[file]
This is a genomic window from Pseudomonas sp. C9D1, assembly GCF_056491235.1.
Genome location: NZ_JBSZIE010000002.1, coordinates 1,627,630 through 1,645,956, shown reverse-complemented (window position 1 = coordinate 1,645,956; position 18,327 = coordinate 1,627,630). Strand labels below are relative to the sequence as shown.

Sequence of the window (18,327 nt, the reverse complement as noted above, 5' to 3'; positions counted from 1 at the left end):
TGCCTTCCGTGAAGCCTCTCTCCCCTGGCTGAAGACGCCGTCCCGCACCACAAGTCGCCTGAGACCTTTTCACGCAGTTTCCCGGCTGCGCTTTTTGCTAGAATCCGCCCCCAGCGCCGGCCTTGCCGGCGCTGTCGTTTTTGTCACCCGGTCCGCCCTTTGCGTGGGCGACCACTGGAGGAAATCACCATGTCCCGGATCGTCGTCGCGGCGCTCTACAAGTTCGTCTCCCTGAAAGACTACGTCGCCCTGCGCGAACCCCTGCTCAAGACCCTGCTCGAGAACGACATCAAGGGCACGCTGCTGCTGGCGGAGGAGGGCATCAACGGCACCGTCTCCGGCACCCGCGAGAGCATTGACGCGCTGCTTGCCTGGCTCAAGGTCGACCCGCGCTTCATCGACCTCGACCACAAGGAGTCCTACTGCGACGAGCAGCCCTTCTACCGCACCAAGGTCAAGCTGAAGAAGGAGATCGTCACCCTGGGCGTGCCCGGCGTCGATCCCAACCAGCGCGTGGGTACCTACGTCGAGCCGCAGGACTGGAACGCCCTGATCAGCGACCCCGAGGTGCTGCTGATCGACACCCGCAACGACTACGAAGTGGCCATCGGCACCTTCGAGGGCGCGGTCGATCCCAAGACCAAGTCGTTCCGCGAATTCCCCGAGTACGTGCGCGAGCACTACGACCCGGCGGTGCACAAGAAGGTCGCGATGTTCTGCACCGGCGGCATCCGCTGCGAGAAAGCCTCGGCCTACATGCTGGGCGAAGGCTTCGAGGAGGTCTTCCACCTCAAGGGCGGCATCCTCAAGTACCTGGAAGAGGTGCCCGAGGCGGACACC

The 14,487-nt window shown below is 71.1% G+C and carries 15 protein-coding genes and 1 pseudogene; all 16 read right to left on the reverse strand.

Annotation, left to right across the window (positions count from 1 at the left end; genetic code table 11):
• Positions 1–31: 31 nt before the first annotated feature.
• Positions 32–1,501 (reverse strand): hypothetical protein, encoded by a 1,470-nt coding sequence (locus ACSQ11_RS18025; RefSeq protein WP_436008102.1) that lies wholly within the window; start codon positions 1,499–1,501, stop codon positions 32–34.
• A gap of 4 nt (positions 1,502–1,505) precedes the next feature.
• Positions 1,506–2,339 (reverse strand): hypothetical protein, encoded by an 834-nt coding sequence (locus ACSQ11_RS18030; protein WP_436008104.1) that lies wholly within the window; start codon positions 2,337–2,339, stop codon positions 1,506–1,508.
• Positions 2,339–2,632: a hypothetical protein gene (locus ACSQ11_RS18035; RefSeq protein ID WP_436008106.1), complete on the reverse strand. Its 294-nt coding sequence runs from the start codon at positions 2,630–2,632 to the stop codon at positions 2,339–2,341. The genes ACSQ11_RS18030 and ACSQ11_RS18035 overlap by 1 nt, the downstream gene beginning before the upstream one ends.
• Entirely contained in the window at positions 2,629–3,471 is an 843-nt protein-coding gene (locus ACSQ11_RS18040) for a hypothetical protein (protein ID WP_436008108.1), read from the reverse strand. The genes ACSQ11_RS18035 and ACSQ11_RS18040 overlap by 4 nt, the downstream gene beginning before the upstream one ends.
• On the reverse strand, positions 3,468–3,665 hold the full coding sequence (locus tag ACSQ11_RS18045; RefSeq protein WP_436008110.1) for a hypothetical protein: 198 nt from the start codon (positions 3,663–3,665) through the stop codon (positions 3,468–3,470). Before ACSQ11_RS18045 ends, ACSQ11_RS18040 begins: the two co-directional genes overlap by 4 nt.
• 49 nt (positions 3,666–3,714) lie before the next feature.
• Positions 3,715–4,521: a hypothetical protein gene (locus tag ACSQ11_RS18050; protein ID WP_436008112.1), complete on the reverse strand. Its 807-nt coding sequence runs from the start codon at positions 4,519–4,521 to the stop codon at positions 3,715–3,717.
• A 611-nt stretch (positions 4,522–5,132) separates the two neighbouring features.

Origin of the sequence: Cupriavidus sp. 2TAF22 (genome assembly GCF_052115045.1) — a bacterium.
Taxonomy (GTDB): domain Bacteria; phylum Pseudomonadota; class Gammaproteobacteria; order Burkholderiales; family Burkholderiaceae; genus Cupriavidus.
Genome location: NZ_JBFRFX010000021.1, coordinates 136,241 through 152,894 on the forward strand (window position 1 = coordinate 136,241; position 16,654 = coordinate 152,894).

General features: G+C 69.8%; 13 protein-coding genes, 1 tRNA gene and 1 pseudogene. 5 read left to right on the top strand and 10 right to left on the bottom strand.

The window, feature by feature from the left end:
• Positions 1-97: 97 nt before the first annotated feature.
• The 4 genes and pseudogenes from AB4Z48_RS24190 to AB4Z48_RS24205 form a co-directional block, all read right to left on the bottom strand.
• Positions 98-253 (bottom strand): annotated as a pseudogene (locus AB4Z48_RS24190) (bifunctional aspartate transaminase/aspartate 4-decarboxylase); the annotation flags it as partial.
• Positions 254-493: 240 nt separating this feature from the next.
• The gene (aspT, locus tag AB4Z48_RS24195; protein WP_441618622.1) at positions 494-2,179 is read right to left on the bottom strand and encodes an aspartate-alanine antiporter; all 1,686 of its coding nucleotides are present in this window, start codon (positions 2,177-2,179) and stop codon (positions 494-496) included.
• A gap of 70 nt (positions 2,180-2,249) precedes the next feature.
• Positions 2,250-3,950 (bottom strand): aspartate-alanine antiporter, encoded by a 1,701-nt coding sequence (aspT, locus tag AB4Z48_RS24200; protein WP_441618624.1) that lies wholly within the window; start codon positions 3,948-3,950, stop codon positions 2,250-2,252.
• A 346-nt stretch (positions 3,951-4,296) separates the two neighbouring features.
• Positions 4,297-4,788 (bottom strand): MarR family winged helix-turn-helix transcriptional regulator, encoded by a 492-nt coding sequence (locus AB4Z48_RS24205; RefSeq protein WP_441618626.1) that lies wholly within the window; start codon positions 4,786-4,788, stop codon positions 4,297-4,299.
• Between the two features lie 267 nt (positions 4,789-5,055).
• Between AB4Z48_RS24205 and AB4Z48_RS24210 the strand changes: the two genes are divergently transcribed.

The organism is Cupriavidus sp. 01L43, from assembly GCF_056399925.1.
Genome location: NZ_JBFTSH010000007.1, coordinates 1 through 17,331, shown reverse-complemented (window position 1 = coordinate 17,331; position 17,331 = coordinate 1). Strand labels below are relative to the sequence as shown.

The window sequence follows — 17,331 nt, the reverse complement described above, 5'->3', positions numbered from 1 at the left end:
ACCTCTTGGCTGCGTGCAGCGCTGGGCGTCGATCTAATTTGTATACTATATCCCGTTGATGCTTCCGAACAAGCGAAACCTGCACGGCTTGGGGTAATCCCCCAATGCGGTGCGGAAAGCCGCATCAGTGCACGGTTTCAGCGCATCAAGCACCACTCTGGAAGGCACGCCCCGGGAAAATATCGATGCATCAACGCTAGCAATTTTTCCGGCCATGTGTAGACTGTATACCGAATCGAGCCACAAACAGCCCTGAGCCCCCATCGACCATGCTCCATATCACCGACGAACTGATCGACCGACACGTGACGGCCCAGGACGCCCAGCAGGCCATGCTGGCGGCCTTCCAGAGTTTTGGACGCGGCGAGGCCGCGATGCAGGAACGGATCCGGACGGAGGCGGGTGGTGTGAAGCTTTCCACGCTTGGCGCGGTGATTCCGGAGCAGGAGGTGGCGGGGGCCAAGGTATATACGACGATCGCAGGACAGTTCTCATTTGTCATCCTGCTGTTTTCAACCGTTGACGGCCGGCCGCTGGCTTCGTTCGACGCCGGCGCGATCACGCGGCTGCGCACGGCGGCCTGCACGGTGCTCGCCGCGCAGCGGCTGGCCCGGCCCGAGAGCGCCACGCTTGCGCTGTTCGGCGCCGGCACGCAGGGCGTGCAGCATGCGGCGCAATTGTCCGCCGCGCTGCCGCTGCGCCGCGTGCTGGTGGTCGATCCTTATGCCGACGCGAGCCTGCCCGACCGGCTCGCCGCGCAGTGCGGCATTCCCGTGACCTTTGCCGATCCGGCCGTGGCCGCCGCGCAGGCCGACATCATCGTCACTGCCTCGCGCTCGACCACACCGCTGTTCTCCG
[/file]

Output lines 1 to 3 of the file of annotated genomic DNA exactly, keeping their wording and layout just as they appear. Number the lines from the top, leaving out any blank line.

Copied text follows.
This is a genomic window from Pseudomonas sp. C9D1, assembly GCF_056491235.1.
Genome location: NZ_JBSZIE010000002.1, coordinates 1,627,630 through 1,645,956, shown reverse-complemented (window position 1 = coordinate 1,645,956; position 18,327 = coordinate 1,627,630). Strand labels below are relative to the sequence as shown.

Sequence of the window (18,327 nt, the reverse complement as noted above, 5' to 3'; positions counted from 1 at the left end):